Beyond the findings of the literature mentioned above, it is necessary to examine, in the light of our approach “pharmacological”, the relevance of methodological conditions of this research. On the one hand, studies on the impact of educational podcasting are difficult to compare because of variations in both the methods used in the contexts in which they were made – academia, disciplines, forms of education, tradition educational, etc.. (Heilesen, 2010). On the other hand, the methodological conditions necessary for a rigorous evaluation of educational impact of the introduction of a technological tool seems very difficult to obtain (II Joy & Garcia, 2000 Barette, 2004). Finally, even in the most optimal conditions, the use of podcasting is only one of many dimensions of the general educational and positive effect on students’ scores can not be strictly due to its introduction into this single device ( Barette, 2004).
In addition, at the conclusion of his summary of meta-analyzes and meta-research on the use of ICT carried out between 1995 and 2010, Loisier (2011, p. 105) points out: “It appears from the research, studies, analyzes and speech of all kinds, he must not look in technologies recipe raising the success rate of learners. Success factors are elsewhere: on the one hand, the personality of the learner and, on the other hand, in the art of teaching that guides and supports. “Therefore, the main challenge does not seem to impact assessment of educational podcasting in a quantitative perspective – its due to methodological impossibility – but understanding the interests of individuals to use the tool and how they take ownership thereof. It is essential to go beyond the traditional belief of the possibility of isolating the variable “pedagogical implications of podcasting” in the evaluation process for our interest to teachers and students in order to “emphasize the importance of active individuals and competence in the interpretation of their lives and the changes introduced by the system. “(Caron et al., 2007, p. 45).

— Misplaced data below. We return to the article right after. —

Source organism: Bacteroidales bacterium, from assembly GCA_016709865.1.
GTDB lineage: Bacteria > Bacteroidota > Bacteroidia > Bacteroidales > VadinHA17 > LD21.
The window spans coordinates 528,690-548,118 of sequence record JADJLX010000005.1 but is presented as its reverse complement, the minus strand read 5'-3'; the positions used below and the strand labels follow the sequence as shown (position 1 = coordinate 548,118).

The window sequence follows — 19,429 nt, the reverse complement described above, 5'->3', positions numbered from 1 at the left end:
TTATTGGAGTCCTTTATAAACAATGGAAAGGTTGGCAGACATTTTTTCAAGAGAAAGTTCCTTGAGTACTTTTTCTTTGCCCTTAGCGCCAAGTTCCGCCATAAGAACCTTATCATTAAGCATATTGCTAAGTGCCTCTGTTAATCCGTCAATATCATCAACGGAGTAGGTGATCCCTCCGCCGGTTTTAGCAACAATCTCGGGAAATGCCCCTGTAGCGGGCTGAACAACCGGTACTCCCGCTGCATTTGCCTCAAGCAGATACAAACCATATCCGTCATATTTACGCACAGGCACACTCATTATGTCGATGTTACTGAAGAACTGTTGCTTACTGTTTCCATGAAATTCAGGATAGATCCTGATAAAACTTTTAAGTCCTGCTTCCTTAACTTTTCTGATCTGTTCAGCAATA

In this context, we have transformed the recurring question of the literature on podcasting – “What is the impact of podcasting on learning? “- A new question:” Why and how users – teachers and students – they fit (or do they not fit) podcasting in their teaching methods and learning strategies? “. This particular focus on teachers and students can open unexplored avenues of research to date. On the one hand, the above technocentrisme denounced led researchers to investigate how technologies guided educational thinking and influenced the results, however, focus on the teachers can understand the perception that they have opportunities for this technology and how they inflect on it so that it meets their needs to the best benefit of their learners (Depover, 1999). It thus appears necessary to replace the podcasting as an educational tool in the device in which it is embedded, that is to say his relationship with the methods of teaching as well as the objectives of the course (Lebrun, 2007). On the other hand, it is essential to understand how this technology sees understood by students: it can certainly be interesting to know their perception and satisfaction with regard to podcasting, it ‘s is mainly to understand how they use and take ownership of this technology in their daily life and student in terms of their learning strategies.